Getting together with like-minded friends is another thing that can really help when you are feeling despondent. As an expat I do sometimes feel quite isolated from everything going on in my home country, especially as I am surrounded by American expats so the news of Trump does tend to dominate. But every so often I get together with another sympathetic British friend who reassures me that no, I am not alone in feeling like this (I know the internet and Facebook in particular is another way to bring people together but there is nothing like a proper, face-to-face get together).

Finally the other thing that really helps me is what this blog is really all about – which is that many people, in many countries have been living with these uncertainties for years and whatever happens we will still almost certainly remain some of the most privileged people in the world just by dint of our passports. Although I speak about Zimbabwe, South Africa also has been going through interesting political times with a difficult and unpopular government, student riots, allegations of corruption right to the top of government…..

But I look around me and people are getting on with their lives. They are shopping and cooking and drinking wine and selling mobile phone cases at traffic lights and sweeping leaves and walking dogs and going to business meetings….in other words, life goes on. It is frustrating, incredibly frustrating, when you feel that you can’t do anything to bring about the immediate change that you crave but actually what you do need to be doing is living.

Now I am going to take my own advice and go and make a cup of tea. Please let me know your thoughts – these are interesting times.

Happy New Year and a Monkey in a Toilet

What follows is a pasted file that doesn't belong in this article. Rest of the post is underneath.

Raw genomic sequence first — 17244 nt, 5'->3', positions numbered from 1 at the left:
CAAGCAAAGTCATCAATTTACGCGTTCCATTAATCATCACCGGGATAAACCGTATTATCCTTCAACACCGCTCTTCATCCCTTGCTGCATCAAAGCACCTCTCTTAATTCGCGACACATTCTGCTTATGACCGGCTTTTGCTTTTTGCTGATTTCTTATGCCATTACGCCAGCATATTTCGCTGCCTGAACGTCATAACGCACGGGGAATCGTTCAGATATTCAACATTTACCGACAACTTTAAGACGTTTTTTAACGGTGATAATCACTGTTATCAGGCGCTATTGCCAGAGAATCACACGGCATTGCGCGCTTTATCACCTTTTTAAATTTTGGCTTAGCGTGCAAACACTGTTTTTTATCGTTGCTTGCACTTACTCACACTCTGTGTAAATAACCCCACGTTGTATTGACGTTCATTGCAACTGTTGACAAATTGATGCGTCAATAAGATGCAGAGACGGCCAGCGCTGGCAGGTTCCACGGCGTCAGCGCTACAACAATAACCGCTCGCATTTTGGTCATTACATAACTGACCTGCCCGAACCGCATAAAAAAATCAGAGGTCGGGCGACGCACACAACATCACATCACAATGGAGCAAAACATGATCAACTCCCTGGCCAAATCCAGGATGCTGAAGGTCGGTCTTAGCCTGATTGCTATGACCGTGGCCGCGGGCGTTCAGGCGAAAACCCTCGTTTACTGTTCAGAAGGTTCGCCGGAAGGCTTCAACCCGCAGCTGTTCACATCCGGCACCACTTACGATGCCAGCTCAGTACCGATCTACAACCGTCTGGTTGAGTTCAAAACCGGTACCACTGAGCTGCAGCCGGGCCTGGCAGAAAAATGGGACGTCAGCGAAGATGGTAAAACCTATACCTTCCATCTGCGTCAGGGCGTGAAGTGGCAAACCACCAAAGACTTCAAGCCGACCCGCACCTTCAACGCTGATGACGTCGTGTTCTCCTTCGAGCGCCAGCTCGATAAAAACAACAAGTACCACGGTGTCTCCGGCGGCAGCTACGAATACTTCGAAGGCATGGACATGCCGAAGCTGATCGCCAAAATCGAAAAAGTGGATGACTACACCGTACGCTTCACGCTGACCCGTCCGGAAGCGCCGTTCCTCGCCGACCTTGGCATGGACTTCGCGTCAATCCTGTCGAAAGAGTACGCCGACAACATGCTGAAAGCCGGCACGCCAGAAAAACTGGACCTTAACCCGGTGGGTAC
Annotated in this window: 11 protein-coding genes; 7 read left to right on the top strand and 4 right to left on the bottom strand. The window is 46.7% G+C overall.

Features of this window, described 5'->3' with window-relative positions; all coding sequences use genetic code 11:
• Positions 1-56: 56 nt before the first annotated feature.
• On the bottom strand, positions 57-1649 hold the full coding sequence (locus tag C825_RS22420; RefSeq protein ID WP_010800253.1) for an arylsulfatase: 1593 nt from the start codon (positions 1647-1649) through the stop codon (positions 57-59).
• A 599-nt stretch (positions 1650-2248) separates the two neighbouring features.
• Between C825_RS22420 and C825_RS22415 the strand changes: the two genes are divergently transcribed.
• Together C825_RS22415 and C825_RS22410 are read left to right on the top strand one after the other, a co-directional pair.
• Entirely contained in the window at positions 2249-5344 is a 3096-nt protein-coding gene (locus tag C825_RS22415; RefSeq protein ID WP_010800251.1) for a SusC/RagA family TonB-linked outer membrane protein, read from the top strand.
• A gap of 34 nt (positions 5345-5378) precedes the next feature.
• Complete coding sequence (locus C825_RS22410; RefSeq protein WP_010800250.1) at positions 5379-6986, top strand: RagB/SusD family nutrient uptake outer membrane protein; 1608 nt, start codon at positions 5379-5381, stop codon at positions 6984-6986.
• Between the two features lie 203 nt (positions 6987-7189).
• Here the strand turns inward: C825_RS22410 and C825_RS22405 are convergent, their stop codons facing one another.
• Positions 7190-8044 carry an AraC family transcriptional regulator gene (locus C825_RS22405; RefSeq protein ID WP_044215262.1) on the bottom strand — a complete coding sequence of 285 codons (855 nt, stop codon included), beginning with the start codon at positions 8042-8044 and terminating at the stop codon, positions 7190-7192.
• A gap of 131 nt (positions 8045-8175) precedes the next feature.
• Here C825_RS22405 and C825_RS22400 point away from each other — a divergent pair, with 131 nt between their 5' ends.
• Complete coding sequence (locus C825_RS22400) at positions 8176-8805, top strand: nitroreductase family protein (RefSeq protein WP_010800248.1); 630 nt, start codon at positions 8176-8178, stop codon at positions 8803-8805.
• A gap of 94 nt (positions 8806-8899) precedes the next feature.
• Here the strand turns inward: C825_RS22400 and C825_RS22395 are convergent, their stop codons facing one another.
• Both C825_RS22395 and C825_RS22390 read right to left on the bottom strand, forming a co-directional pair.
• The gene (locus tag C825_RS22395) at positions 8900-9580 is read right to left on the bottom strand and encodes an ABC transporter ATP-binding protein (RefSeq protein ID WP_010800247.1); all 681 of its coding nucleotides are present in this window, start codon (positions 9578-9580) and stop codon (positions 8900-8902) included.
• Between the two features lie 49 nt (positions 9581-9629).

I realise things have been a bit quiet around here….but what with Christmas, travelling and now trying to catch up on all the work that has been sadly neglected for the past few weeks I have been pretty busy. I hope to get back to the blog asap and have some nice interviews and ideas brewing but in the meantime I wanted to do two things. First wish you a

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And secondly just share a little taster of our travels over the holiday period – one of those unexpected moments that will hopefully make you smile as much as it did me:

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Yes – that is a monkey with his head stuck in a toilet!

I hope you all enjoyed your breaks (if you got one….) and see you soon x

 

A Graffiti walking tour in Johannesburg

Next time you are out and about somewhere gritty and urban and spot what looks like a messy mark spray-painted on a wall stop and look at it again. It might just look like petty vandalism but actually what you are looking at is called a tag and is an important and integral part of the very hip and happening art of graffiti. Get me!

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I had no idea about this. Or that a wall covered in different squiggles and pictures was known as a guest book. Or that graffiti artists “speak” to each other using tags and signatures sprayed over the top of each others work. Or that there is quite a difference between graffiti and street art. I had no idea about it – but I do now, thanks to a wondefully informative walking tour of the Newtown area of Johannesburg that I went on with three friends last week. Okay I am never going to be the world expert on spray painting walls but I do at least know now what a tag is. And that it isn’t just a senseless squiggle on a wall.

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Ostrich by Fin

Johannesburg, as anyone who follows my South African-themed posts knows, is very much an up-and-coming city. Having once been known more for its lawlessness and crime than its markets and coffee shops, our tour showed us that things are definitely swinging the right way. But what was interesting was that graffiti – regarded by some as part of the problem of lawlessness – is actually very much a part of that positive change. I guess just the fact that these very popular walking tours exist proves that this is the sort of thing that people want to learn about.